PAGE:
Moreover, 44% of definitive IST-naïve patients achieved a complete response at 6 months when treated with concurrent eltrombopag; this was 27% higher than the historically observed CR rate with standard IST alone.

Eltrombopag is an oral thrombopoietin receptor agonist with a prior indication for patients with SAA who have had an insufficient response to standard therapy, for adults and pediatric patients with chronic immune thrombocytopenia who are refractory to other therapies, and for the treatment of thrombocytopenia in patients with chronic hepatitis C virus infection.

Additional updated data showed that the median duration of response was 24.3 months for patients treated with eltrombopag for 6 months in combination with horse anti-thymocyte globulin and cyclosporine followed by maintenance CsA4.

*************************************

In acute myeloid leukemia, the FDA granted a priority review designation to a new drug application for quizartinib for the treatment of adult patients with relapsed/refractory FLT3-ITD–positive disease.

The designation is based on findings from the phase III QuANTUM-R study, results of which showed that quizartinib reduced the risk of death by 24% compared with salvage chemotherapy in patients with FLT3-ITD–positive relapsed/refractory AML after first-line treatment with or without hematopoietic stem cell transplantation.

At a median follow-up of 23.5 months, the median overall survival was 6.2 months with quizartinib versus 4.7 months with salvage chemotherapy. Updated results are scheduled to be presented at the 2018 ASH Annual Meeting.

Under the Prescription Drug User Fee Act, the FDA will decide on the application by May 25, 2019.

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This week, we sat down with Dr Ajai Chari, of Mount Sinai Health System, to discuss the evolution of therapy for patients with multiple myeloma.

*********************************

And this weekend, stay tuned for our News Network: On Location broadcast at the 2018 ASH Annual Meeting in San Diego, California! We’ll be recapping the top news presented each day during the meeting and interviewing key opinion leaders for their insight on some of the pivotal abstracts. To register for a reminder when the broadcast goes live, visit onclive.com/live.

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That’s all for today.

Thank you for watching OncLive News Network! I’m Gina Columbus.
 
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Today-

An FDA approval in NTRK-fusion cancers, acute myeloid leukemia, and severe aplastic anemia, and a priority review designation in acute myeloid leukemia.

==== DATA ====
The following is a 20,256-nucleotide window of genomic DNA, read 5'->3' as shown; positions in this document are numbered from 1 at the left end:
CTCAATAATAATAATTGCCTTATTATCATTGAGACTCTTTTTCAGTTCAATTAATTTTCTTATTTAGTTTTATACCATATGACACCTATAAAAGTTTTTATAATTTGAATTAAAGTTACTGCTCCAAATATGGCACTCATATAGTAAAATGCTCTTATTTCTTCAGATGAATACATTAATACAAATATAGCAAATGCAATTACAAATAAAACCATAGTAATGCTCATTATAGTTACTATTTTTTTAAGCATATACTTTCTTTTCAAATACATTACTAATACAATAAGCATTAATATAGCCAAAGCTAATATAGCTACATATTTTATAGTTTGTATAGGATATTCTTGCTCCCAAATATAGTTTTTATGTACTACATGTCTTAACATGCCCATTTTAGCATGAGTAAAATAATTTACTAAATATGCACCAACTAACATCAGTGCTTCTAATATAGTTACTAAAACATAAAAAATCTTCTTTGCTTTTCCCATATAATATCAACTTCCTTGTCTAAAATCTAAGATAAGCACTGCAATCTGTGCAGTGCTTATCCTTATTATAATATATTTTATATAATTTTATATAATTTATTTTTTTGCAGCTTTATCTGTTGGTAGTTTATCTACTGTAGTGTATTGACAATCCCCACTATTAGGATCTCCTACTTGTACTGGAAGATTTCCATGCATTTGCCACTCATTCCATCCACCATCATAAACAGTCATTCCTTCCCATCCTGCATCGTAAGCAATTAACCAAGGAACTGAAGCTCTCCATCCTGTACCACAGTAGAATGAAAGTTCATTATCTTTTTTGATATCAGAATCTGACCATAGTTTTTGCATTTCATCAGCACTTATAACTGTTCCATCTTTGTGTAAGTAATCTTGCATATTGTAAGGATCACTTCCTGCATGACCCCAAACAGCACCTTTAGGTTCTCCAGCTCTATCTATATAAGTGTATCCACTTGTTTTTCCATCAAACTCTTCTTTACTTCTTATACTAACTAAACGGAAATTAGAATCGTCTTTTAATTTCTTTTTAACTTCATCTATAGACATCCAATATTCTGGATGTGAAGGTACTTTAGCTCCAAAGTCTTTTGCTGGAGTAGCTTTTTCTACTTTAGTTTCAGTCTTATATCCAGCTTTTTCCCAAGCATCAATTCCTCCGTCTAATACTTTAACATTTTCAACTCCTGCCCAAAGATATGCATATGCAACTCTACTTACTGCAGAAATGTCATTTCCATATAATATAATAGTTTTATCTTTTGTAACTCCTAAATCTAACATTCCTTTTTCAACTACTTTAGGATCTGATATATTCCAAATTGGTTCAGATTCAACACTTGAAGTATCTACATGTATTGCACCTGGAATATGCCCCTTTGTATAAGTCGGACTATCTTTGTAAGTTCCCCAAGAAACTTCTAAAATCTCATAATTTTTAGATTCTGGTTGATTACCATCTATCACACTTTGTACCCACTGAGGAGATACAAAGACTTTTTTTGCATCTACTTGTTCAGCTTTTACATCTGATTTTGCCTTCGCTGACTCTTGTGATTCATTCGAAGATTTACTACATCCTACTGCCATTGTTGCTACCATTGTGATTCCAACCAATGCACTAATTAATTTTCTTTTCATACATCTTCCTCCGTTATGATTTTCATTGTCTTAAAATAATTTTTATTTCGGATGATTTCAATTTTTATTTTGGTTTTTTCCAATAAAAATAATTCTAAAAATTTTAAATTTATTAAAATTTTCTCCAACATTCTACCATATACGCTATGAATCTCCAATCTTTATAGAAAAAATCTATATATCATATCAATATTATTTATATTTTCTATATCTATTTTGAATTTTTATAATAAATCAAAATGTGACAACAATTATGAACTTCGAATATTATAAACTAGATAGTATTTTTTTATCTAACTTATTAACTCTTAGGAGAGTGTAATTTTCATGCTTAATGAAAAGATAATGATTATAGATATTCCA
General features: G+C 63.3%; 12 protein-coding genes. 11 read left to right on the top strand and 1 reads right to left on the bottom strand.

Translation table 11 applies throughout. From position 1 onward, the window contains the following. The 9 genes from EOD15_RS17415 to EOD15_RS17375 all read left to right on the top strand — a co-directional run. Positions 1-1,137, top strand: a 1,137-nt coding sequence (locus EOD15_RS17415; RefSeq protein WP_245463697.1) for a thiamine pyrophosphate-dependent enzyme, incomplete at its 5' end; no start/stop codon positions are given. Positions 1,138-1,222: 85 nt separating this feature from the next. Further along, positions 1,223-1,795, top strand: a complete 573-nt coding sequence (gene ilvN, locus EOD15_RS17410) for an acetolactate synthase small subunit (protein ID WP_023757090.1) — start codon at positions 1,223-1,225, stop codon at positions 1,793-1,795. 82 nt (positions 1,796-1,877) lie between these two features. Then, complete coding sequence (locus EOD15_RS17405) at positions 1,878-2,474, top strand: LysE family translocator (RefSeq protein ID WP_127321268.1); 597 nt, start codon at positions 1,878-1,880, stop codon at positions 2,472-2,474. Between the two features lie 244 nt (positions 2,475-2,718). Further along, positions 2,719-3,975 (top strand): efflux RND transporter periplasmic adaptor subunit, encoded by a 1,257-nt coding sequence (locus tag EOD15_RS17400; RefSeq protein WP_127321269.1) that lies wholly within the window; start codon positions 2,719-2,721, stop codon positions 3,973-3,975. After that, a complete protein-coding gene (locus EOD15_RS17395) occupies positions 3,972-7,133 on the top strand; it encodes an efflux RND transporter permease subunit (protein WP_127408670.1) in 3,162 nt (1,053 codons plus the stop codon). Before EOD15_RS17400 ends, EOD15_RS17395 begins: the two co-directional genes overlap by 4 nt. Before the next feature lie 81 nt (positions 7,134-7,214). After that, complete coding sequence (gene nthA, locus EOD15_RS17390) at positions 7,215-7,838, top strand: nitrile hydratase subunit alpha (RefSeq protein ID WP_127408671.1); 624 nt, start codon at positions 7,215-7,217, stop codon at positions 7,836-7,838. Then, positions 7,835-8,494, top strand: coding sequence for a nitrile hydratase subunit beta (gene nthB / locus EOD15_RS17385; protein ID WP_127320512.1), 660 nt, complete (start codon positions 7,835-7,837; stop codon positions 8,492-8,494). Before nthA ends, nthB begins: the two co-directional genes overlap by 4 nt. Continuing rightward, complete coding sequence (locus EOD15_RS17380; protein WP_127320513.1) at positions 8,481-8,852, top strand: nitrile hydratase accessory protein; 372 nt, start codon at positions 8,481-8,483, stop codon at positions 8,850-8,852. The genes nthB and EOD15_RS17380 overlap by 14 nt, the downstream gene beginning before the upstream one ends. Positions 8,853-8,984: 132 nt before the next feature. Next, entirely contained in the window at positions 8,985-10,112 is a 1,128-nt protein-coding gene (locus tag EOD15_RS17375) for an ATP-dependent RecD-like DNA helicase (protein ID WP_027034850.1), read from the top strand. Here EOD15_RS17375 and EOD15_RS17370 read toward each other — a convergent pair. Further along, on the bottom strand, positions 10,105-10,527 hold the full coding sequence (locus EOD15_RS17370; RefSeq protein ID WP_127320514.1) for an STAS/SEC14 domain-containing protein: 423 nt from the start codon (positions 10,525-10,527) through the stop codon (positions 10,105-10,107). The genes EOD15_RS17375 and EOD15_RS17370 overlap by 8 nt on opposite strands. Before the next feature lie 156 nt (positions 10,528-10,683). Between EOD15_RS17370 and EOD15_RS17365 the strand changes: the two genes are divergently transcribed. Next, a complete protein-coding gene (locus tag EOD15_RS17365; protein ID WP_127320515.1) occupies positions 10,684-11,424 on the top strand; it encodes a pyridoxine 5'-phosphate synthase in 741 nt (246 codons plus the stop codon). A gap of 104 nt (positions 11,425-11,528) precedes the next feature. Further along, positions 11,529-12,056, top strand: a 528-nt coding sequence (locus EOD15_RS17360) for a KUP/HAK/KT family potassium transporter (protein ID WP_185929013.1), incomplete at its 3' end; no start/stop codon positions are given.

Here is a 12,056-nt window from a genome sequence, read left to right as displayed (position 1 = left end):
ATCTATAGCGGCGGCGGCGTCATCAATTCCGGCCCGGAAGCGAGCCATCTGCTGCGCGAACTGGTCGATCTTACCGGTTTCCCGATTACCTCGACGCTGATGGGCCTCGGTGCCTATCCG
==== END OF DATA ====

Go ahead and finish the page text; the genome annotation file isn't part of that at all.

Welcome to OncLive News Network! I’m Gina Columbus.

The FDA has granted an accelerated approval to larotrectinib, known by the trade name Vitrakvi, for the treatment of adult and pediatric patients with solid tumors that harbor an NTRK gene fusion without a known acquired resistance mutation, are metastatic or where surgical resection is likely to result in severe morbidity, and have no satisfactory alternative treatments or that have progressed following therapy.

The decision is based on findings from patients with TRK-positive tumors who were enrolled across 3 clinical trials: phase I adult LOXO-TRK-14001 trial, the phase II NAVIGATE trial, and the phase I/II SCOUT pediatric trial. In data that were published in the New England Journal of Medicine in February 2018, larotrectinib was associated with an objective response rate of 75% by independent review and 80% by investigator assessment in 55 evaluable patients. In the independent assessment, there were 7 complete responses, 34 partial responses, and 7 patients with stable disease.

At 1 year of follow-up, 71% of responses were ongoing, and 55% of patients remained progression-free at 1 year. The median duration of response had not been reached after a median follow-up of 8.3 months, which was also true for median progression-free survival after a median follow-up of 9.9 months.

The accelerated approval of larotrectinib in this setting is contingent on the results of a confirmatory trial.

***********************************

The FDA has granted an accelerated approval to venetoclax for use in combination with azacitidine or decitabine or low-dose cytarabine for the treatment of adult patients with newly diagnosed acute myeloid leukemia. The indication is specific to those who are aged 75 years or older, or have comorbidities that preclude use of intensive induction chemotherapy.

The accelerated approval is contingent on the results of a confirmatory trial.

The decision is based on 2 phase Ib/II trials in this setting, which were the M14-358 study and the M14-387 study. In M14-358, the combination of venetoclax and azacitidine led to a complete remission rate of 37% and a CR with partial hematological recovery rate of 24%. The rates were 54% and 7.7%, respectively, with the combination of venetoclax and decitabine.